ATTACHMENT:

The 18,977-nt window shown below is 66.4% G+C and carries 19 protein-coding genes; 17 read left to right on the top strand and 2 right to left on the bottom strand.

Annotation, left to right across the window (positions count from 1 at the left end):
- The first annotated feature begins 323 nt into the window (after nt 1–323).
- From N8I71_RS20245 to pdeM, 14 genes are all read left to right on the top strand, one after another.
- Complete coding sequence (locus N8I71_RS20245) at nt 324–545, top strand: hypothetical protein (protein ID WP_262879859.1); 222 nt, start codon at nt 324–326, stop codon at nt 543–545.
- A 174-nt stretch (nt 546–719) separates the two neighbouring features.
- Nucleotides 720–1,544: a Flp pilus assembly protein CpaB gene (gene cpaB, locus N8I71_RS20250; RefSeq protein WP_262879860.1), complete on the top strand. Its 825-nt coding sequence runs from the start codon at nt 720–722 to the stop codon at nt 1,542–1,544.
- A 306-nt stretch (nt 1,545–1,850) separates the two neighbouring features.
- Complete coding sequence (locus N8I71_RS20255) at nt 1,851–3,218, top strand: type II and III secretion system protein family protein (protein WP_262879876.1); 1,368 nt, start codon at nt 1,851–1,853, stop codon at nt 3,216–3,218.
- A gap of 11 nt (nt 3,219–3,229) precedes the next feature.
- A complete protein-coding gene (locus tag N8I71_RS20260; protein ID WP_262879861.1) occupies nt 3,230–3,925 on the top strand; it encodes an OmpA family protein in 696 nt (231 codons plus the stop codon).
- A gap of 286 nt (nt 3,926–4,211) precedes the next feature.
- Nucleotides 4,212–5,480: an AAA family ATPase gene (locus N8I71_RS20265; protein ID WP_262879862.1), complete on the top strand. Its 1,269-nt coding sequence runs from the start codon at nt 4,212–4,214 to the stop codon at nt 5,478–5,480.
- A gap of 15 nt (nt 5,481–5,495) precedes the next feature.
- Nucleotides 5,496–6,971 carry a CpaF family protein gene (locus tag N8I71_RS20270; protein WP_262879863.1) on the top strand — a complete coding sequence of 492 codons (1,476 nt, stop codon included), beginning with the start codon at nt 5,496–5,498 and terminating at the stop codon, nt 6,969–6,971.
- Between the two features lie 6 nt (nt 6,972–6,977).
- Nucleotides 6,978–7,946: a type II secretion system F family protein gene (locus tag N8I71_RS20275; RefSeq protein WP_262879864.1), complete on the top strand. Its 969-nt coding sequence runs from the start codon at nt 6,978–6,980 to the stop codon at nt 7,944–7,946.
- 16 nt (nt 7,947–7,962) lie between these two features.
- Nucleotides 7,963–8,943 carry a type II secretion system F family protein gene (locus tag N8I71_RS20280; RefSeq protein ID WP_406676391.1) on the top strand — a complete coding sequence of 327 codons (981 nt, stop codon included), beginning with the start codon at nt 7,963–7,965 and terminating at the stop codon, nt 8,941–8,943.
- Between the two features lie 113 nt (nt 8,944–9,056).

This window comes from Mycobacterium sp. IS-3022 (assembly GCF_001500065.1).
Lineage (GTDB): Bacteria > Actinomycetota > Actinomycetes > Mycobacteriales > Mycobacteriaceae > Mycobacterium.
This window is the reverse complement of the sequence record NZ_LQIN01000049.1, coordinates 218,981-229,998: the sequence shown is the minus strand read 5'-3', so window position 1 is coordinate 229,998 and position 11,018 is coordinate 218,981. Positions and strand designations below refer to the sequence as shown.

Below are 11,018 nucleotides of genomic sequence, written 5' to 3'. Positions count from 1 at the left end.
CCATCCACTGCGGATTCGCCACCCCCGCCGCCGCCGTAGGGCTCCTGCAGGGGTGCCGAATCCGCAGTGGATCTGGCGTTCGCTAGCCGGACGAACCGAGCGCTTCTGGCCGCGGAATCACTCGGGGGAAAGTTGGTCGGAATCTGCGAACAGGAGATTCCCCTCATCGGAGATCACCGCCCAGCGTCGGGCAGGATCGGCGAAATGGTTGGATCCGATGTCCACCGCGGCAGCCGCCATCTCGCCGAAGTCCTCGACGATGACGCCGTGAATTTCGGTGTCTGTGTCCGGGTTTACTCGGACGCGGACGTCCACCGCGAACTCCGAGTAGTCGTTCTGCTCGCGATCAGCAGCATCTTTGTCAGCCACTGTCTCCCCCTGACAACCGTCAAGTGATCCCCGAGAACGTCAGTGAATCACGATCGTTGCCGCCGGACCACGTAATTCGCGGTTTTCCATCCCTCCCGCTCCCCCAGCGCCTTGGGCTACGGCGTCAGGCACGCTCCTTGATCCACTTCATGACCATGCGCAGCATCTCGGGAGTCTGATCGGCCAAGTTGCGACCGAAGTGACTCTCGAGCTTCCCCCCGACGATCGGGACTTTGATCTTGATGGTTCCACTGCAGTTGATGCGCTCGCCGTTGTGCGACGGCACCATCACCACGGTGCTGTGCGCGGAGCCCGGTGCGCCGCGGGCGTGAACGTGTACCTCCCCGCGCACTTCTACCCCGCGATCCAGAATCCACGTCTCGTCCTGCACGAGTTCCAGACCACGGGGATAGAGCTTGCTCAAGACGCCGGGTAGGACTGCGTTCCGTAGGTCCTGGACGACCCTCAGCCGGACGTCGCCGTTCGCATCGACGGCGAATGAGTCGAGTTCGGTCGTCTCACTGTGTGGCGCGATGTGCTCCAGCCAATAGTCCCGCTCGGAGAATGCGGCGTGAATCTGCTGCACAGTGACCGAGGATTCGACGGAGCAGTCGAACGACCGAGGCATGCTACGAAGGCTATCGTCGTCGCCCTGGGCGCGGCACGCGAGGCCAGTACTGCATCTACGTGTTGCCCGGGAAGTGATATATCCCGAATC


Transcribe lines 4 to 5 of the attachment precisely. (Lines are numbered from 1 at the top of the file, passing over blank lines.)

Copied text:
- From N8I71_RS20245 to pdeM, 14 genes are all read left to right on the top strand, one after another.
- Complete coding sequence (locus N8I71_RS20245) at nt 324–545, top strand: hypothetical protein (protein ID WP_262879859.1); 222 nt, start codon at nt 324–326, stop codon at nt 543–545.